Kraft Food's Fight against Obesity

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Case Details:

Case Code : BECG025
Case Length : 15 Pages
Period : 1996-2006
Pub. Date : 2003
Teaching Note :Not Available
Organization : Kraft Foods
Industry : Food and Beverages
Countries : USA

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This case study was compiled from published sources, and is intended to be used as a basis for class discussion. It is not intended to illustrate either effective or ineffective handling of a management situation. Nor is it a primary information source.

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Building Blocks of the Story


Kraft Foods Inc., incorporated in 2000, is a leading manufacturer and marketer of packaged food products. Leading global tobacco giant Altria, formerly known as Philip Morris, owns 84% of Kraft Foods. The company in its 21st century form has been formed by the integration of many popular food brands and companies, some of them dating back to the mid-1700s (Refer Exhibit I for a brief history of Kraft Foods). In the early 21st century, Kraft Foods was the second leading food and beverage company in the world (behind the Swiss FMCG major Nestle)...


The term 'Junk food' refers to food products that are high in calories, score high on the taste parameter and are low in nutritional value. They contain high levels of sugar, fats, sodium and chemicals, all of which cause health hazards if consumed in larger volumes. Junk foods include snack foods (cakes, candy, chips, cookies, ice cream and sweets), convenience foods (frozen pizza, hot dogs, meat alternatives, meat snacks, macaroni and cheese dinners) and beverages such as soda and coffee. Many fast foods4 items such as french fries, fried chicken, hamburgers and tacos are also regarded as junk food (the term 'junk food' is hereafter used to refer to junk/snack/fast foods in the case). In all these food products, the amount of calories, fats, sodium and chemicals are disproportionate to their nutritional value...

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The consumption of junk foods has increased constantly in North America since the mid 20th century. Many factors contributed to this trend - a booming economy, an increase in the standard of living and a decrease in the time available for food preparation on account of job pressures. Apart from this, the new food types offered by food companies, backed by cleverly-crafted promotional campaigns, added an element of fun to eating. Gradually, junk foods became a popular option for customers who did not have time for cooking...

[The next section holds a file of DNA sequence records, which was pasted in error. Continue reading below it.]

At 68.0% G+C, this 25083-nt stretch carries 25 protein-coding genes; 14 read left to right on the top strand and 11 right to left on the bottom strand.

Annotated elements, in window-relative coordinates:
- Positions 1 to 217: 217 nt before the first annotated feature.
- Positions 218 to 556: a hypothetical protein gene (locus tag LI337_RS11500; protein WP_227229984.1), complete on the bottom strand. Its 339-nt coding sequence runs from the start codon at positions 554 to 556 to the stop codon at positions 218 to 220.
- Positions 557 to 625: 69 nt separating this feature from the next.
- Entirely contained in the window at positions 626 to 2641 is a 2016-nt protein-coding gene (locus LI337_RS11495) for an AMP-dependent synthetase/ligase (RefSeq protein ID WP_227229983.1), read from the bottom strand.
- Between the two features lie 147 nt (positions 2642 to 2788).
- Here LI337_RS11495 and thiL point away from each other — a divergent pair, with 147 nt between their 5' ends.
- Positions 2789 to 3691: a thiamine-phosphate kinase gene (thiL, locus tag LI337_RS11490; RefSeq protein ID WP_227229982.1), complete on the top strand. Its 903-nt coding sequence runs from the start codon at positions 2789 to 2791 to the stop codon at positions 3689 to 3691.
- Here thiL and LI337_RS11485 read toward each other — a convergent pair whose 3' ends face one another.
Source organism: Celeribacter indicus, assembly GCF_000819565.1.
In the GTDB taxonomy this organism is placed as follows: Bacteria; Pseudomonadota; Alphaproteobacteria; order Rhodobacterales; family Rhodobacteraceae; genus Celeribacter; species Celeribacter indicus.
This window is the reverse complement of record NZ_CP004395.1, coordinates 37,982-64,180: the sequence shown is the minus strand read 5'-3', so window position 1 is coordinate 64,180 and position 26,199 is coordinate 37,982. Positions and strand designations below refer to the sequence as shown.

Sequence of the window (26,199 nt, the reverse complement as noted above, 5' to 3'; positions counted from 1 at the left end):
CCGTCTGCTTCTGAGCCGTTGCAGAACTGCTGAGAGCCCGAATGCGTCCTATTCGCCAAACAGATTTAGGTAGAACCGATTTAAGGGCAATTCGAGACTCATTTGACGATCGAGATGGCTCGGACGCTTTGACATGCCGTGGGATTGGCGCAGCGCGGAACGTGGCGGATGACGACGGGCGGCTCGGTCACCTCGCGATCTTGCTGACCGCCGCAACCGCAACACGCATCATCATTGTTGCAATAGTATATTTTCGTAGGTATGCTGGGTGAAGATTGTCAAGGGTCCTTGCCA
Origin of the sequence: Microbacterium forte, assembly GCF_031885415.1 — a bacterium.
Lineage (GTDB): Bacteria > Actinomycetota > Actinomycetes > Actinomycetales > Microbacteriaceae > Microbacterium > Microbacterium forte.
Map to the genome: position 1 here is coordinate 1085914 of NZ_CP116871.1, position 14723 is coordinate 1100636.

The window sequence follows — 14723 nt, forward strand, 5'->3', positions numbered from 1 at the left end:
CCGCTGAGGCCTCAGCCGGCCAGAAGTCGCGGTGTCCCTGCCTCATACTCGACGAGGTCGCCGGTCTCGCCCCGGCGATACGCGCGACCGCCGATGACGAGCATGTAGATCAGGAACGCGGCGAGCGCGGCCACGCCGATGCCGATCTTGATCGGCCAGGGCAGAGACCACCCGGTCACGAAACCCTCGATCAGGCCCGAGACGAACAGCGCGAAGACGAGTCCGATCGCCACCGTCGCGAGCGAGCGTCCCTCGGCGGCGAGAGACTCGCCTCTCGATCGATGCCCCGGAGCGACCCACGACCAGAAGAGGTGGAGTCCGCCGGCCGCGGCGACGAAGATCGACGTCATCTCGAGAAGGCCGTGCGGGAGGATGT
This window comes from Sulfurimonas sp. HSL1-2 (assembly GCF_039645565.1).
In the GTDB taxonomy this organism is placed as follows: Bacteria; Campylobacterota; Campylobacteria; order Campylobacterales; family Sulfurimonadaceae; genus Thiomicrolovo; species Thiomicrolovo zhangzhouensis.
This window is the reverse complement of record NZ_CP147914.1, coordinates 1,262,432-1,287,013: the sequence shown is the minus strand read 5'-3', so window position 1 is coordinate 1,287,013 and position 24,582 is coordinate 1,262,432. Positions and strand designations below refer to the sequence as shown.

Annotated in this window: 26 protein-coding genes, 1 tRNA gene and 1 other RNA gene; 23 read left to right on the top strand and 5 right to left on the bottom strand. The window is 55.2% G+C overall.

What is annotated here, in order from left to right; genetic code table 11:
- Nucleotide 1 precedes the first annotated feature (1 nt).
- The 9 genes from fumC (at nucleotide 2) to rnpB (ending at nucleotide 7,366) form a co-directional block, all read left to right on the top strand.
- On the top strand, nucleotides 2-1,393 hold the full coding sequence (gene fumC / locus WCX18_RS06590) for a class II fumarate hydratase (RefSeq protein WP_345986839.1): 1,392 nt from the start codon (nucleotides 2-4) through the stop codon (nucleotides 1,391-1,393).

The junk food culture soon took its toll on Americans. By the early 21st century, according to the Center for Disease Control (CDC, US) more than 60% of adults in America were overweight and 20% of the total Americans were considered obese,5 as compared to 12% in the early 1990s. In urban areas, the number of obese adults was 25%. Health specialists and various other public welfare organizations had long been warning people of the problems of obesity and advising them to take part in moderate physical activity for at least 30 minutes a day. However, not many Americans followed a health regime, due to their packed work schedules...

Excerpts >>

4] Fast food is defined as inexpensive food that is prepared and served quickly. As these fast foods are affordable and can be made quickly, they have become an alternative to home cooking. Fast foods are generally high in calories, fats and sugar.

5] A person is considered obese if he/she has 20% extra body fat for his age/height/gender/bone structure. Obesity is measured by Body Mass Index (BMI). BMI of a person is their weight in kilograms divided by square of their height in meters. As average BMI is between 20 and 30, a person with a BMI of over 30 is generally defined as obese.


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